On Sunday night, a select group of Seattle police officers working out the city's East and SW Precincts began their beats with an innovative new tool—one that forecasts where crimes are likely to occur based on the time, date, and type of crime committed within the city in the past five years.
The technology, called Predictive Policing software, was developed in Los Angeles and uses geographical data and crime statistics dating back to 2008 to create a complex algorithm that pinpoints likely crime hot spots on any given day and time, right down to 500-feet-by-500-feet, or a little larger than one square city block. Seattle Police Chief John Diaz and others explained that the hot spots are places that are generally well-known to officers as high crime areas already, but the software allows officers to devote roughly 30 percent of their day—the estimated amount of time that they're not responding to 911 calls—to actively patrol areas where criminal activity is most probable, given the time of day and history of related crimes in the area.
"The predictions are twice as effective as a human analyst using the same data," explained Mayor Mike McGinn at a press conference this morning. The LAPD was able to reduce property crime by 13 percent in a year using the software.
"It's very exciting," said Chief Diaz. "Neighborhoods are going to see this as an incredible tool."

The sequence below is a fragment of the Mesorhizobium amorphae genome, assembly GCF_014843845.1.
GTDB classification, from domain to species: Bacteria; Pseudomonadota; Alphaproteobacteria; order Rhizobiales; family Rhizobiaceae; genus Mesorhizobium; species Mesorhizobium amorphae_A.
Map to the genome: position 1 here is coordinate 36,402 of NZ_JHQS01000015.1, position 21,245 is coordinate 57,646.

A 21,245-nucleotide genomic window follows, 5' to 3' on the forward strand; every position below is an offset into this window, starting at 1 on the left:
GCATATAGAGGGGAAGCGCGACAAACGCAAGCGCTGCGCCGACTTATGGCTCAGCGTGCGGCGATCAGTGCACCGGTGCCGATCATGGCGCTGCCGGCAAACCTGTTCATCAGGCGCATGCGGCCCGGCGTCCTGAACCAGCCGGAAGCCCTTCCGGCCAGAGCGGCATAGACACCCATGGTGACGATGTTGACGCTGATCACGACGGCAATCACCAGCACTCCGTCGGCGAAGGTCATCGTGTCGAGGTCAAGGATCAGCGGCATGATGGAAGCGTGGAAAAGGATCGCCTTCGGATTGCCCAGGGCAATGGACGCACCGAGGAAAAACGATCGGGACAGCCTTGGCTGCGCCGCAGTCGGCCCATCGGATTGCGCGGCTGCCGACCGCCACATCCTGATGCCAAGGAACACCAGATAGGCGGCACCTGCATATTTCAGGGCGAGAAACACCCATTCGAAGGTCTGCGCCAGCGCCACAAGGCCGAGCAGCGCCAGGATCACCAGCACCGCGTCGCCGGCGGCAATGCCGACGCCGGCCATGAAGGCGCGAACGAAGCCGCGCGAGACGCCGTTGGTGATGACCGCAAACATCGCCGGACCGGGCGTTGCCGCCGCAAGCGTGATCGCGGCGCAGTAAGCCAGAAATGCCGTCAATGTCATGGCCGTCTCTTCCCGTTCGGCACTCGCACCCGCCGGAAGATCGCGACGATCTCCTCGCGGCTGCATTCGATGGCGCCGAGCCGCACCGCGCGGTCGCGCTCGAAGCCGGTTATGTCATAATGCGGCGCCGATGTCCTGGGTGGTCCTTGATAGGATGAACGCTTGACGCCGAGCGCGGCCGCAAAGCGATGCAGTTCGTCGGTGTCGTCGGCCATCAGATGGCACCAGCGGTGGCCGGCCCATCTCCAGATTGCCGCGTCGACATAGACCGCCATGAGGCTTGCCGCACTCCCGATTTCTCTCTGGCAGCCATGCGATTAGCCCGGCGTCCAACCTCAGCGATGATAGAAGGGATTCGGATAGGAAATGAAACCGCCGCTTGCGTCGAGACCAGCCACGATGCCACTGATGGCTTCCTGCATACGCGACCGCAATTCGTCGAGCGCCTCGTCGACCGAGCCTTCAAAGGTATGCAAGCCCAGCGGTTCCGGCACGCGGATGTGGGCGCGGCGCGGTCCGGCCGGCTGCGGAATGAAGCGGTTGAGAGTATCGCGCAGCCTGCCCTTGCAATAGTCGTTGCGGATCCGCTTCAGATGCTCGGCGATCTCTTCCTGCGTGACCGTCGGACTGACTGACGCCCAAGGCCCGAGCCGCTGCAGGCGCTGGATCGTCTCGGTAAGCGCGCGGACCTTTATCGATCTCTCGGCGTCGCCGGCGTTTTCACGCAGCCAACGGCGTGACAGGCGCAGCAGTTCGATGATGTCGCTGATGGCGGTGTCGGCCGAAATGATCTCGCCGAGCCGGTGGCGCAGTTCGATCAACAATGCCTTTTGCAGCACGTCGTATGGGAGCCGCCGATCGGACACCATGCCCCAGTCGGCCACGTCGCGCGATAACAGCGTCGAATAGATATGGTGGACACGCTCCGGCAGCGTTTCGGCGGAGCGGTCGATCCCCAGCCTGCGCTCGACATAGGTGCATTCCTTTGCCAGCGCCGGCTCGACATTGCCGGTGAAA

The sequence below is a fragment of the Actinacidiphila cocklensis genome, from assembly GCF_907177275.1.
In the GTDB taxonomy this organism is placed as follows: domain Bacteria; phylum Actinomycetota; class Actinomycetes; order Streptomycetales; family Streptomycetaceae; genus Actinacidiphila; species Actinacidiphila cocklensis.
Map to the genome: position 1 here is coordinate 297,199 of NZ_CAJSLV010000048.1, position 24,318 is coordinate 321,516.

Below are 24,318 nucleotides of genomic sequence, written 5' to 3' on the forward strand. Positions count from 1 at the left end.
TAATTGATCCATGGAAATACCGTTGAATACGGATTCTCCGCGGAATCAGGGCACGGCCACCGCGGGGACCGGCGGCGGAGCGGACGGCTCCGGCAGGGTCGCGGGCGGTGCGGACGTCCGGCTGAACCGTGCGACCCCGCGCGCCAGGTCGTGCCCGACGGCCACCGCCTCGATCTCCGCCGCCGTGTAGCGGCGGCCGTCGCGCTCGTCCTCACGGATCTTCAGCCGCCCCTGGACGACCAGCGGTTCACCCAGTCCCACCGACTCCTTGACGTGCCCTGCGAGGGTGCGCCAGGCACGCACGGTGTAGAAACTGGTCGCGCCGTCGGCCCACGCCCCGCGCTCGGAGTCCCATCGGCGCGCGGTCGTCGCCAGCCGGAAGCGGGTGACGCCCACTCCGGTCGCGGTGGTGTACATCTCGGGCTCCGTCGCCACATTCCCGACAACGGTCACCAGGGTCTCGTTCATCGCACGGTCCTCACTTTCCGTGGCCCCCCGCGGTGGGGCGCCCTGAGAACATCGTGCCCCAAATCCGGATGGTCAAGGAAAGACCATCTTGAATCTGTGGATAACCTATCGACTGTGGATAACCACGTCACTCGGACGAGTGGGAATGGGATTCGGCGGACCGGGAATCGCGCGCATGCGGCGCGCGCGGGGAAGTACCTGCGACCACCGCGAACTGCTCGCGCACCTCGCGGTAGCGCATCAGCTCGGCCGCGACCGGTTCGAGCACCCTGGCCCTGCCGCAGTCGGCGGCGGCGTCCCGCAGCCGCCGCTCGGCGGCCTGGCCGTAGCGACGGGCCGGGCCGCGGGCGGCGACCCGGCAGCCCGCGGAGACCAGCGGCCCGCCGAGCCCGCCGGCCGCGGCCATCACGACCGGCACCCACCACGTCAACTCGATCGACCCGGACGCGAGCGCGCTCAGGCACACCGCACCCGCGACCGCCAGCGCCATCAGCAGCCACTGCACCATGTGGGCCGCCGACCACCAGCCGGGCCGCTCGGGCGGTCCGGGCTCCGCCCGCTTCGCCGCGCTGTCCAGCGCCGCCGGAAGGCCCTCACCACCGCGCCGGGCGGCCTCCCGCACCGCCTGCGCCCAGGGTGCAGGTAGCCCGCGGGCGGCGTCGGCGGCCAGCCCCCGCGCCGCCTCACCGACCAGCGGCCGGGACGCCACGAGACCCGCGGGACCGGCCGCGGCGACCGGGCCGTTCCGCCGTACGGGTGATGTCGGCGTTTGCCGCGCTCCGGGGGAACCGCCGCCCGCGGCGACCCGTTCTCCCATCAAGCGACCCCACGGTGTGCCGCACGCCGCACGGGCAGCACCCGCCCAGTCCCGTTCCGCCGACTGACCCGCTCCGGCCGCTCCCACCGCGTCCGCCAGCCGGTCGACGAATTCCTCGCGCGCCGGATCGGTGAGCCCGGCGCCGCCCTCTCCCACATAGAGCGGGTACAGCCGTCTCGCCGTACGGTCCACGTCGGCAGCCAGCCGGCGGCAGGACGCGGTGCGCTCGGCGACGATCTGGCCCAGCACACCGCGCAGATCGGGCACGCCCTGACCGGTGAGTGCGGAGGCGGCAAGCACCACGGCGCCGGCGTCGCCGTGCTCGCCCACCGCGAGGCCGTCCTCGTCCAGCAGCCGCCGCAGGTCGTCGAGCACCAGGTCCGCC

For now, the East and SW Precinct are only piloting the software on property crimes, as those are the most common in our city. Eventually, the department hopes to have the technology up and running in every precinct and for every crime, especially to help "reduce gun crimes," explained Lt. Brian Grenon, who's helping with the Seattle pilot. The program will cost the city $73,000 for the software and a $45,000 annual subscription fee.
To be clear, we're still a few years away from arresting people for thoughtcrime. No information on past suspects is included in the algorithm—just the type of crime committed. When asked if the data forecast could be seen as another form of biased policing—by sending officers to patrol certain neighborhoods in South Seattle that have historically high crime, for instance—McGinn was insistent that the technology would, in fact, do the opposite. "This minimizes the influence that unconscious bias can have," he said, by relying on data and not on an officer's personal experience with known suspects in the area or their gut intuition.
McGinn acknowledged that "there are people with more power and influence in our community” that exert their influence to monopolize city resources. He added: “I hear from all communities that they want to be safe... this tool will help us get there."